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You received new information or made a mistake

If you do freelance work for several companies, it can be easy to miss a Form 1099 or receive some tax forms after you file. Or you may receive a revised 1099 from a brokerage firm or company you work with, or an adjusted Schedule K-1 reporting partnership income after you file your return. In all of those cases, you may need to file an amended return to correct the information after you file your return.

The IRS usually receives copies of these forms, too, and will send you a notice (which may include penalties and interest) if the information doesn't match up with your return. “If you find a tax document after you file, you may want to amend,” says Morris Armstrong, a registered investment advisor in Cheshire, Connecticut. “The IRS does use a matching system, and if they find that issuing income document, they will send you a notice with the additional tax, interest and penalties, if any."

Another common mistake Armstrong sees is when people neglect to file Form 8889 reporting eligible distributions from a health savings account. Without this form, the IRS may assume the withdrawals were subject to taxes and penalties. “The IRS will add this back to your income, plus a 20 percent penalty, and have no idea that you spent the money for legitimate expenses,” he says. “The IRS prepares the bill based only on the information given. Don't blindly pay.”

Not reporting a cryptocurrency sale is also becoming a big issue. “The IRS now has a question about [virtual currency] sales on page one of the 1040, so you can't claim ignorance,” says Rigney. “Go ahead and amend that return. You want to catch the errors where you miss income before the IRS does.”

Pay any taxes due as soon as you discover an error, so penalties and interest won't continue to build. For more information, see the IRS Taxpayer Advocate Service “I Made a Mistake on My Taxes” factsheet.

How to file an amended return

Until recently, you could only file an amended return on paper, and it could take a long time to get an extra refund. Now, you can file an amended return electronically for 2019 and 2020 returns that were originally e-filed (you still have to file a paper return for 2018). But even for the years when the IRS is accepting electronic returns, it's still sending paper checks — you can't have your amended return deposited electronically. “That slows things down by a few days or a week,” says Rigney. To file an amended return electronically, ask your tax software provider about its procedure for filing an amended return.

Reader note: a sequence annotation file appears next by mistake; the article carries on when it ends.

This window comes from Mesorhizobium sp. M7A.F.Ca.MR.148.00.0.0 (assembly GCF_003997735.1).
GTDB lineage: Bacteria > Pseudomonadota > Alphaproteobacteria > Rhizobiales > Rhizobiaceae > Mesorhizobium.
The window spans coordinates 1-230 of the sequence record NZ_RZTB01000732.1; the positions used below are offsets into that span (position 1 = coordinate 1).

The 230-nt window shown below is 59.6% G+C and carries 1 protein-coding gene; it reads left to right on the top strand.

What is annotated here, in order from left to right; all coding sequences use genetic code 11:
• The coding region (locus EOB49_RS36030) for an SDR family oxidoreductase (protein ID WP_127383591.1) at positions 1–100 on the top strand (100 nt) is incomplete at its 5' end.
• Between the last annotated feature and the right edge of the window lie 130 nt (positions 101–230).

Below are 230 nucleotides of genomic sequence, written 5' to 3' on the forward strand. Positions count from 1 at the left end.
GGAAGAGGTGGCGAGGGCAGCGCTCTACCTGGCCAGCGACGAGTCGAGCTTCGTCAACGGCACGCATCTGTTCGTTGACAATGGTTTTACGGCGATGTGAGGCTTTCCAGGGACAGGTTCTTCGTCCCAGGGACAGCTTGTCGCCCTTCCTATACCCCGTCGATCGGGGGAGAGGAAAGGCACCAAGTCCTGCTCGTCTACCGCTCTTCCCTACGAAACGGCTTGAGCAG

If you're filing a paper amended return, fill out Form 1040-X and mark the calendar year that you're amending at the top of the form. The form includes separate columns to report the original amount and changes you are making, and also submit any additional forms that are affected by the changes (such as Form 8880 for the Credit for Qualified Retirement Savings Contributions or Form 8863 for the American Opportunity and Lifetime Learning Credits).

You can use the IRS's “Where's My Amended Return?” tool to check on the status of your amended return. You'll need to provide your Social Security number, date of birth and ZIP code. The tool will let you know if the amended return has been received and is processing, or if the adjustment has been made (either with a refund, balance due or no tax change), or has been completed. The tool generally updates daily.

It can take up to three weeks after mailing a paper amended return for it to show up in the IRS's system, and can take up to 16 weeks to process. See IRS Topic No. 308 Amended Returns for more information.

Kimberly Lankford has been a financial journalist for more than 20 years. She was the “Ask Kim” columnist at Kiplinger's Personal Finance, and her articles have also appeared in AARP The Magazine, U.S. News & World Report, The Washington Post, The Boston Globe and other publications. She received the personal finance Best in Business award from the Society of American Business Editors and Writers, and she has written three books.